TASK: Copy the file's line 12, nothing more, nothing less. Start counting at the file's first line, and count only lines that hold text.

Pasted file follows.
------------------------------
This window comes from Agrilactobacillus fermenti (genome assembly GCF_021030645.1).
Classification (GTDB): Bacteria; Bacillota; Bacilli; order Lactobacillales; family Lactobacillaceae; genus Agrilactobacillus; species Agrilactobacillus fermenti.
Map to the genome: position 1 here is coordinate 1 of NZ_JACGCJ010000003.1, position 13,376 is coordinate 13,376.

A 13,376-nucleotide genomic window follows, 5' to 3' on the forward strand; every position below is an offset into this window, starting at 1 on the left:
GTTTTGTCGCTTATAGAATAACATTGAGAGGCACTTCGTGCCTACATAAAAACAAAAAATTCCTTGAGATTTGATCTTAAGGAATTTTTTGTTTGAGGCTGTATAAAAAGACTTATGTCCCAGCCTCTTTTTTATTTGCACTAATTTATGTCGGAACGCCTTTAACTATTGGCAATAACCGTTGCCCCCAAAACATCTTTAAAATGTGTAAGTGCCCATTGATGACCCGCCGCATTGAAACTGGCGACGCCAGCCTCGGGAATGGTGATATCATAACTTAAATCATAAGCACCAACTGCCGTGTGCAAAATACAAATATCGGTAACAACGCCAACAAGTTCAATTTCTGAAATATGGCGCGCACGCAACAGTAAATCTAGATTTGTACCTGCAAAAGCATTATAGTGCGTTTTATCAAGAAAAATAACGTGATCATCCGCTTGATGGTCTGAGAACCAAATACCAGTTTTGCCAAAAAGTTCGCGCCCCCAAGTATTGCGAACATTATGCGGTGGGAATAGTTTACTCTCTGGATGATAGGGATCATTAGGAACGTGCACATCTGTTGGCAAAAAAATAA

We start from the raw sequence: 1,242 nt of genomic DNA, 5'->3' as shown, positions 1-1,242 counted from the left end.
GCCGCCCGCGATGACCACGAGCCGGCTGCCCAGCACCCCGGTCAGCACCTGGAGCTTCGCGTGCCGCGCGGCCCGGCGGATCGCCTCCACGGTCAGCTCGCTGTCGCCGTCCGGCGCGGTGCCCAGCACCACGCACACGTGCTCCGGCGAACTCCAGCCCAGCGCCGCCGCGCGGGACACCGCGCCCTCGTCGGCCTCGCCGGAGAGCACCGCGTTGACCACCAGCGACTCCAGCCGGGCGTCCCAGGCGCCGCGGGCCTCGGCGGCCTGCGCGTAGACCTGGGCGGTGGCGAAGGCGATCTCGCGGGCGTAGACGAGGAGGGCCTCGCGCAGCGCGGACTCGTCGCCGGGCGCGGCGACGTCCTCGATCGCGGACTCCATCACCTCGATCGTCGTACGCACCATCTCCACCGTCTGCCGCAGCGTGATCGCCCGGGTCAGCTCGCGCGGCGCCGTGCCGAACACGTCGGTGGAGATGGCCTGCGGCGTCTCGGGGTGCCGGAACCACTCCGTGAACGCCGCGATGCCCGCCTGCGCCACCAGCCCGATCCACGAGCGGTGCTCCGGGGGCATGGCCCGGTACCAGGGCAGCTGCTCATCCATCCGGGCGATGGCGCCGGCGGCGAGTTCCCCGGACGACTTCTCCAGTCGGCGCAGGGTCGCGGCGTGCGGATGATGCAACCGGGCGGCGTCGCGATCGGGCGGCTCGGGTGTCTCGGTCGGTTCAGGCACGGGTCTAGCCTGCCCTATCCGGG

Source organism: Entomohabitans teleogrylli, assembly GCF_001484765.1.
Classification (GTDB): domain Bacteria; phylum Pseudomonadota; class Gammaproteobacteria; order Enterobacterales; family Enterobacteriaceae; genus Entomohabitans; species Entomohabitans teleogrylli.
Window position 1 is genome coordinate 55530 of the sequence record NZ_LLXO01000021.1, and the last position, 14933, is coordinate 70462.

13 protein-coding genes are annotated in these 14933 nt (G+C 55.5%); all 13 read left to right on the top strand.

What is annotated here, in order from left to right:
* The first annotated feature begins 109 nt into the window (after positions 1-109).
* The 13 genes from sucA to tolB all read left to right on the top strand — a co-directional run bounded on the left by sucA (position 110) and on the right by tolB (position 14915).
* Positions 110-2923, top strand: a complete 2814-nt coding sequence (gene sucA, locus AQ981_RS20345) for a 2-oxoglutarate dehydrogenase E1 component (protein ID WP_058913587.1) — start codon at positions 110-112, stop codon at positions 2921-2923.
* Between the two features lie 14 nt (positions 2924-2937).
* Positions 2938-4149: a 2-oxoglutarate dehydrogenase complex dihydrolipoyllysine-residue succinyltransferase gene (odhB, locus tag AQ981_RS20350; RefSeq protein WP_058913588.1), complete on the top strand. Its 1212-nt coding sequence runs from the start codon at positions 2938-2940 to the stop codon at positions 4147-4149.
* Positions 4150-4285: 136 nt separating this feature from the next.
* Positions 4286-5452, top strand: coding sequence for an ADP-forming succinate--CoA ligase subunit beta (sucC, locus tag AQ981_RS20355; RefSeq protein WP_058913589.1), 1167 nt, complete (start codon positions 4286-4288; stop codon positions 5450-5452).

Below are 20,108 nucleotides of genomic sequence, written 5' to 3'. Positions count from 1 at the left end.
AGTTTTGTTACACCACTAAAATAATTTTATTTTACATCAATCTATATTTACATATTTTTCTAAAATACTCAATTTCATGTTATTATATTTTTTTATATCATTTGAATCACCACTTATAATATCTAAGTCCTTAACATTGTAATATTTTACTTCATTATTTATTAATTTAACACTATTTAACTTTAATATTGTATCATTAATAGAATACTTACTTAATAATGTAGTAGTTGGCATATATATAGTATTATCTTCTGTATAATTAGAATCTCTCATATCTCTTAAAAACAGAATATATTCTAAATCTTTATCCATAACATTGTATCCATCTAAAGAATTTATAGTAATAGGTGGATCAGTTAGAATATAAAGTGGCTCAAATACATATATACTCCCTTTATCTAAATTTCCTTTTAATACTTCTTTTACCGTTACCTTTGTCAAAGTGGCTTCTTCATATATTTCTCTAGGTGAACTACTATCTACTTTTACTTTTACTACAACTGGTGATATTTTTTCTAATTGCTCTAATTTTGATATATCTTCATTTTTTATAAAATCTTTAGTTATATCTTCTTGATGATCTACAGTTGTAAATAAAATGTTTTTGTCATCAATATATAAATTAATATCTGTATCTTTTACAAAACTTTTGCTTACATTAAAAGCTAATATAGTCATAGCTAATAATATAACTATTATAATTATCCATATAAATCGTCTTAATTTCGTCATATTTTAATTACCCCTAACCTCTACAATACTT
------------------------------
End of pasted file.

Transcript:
What is annotated here, in order from left to right: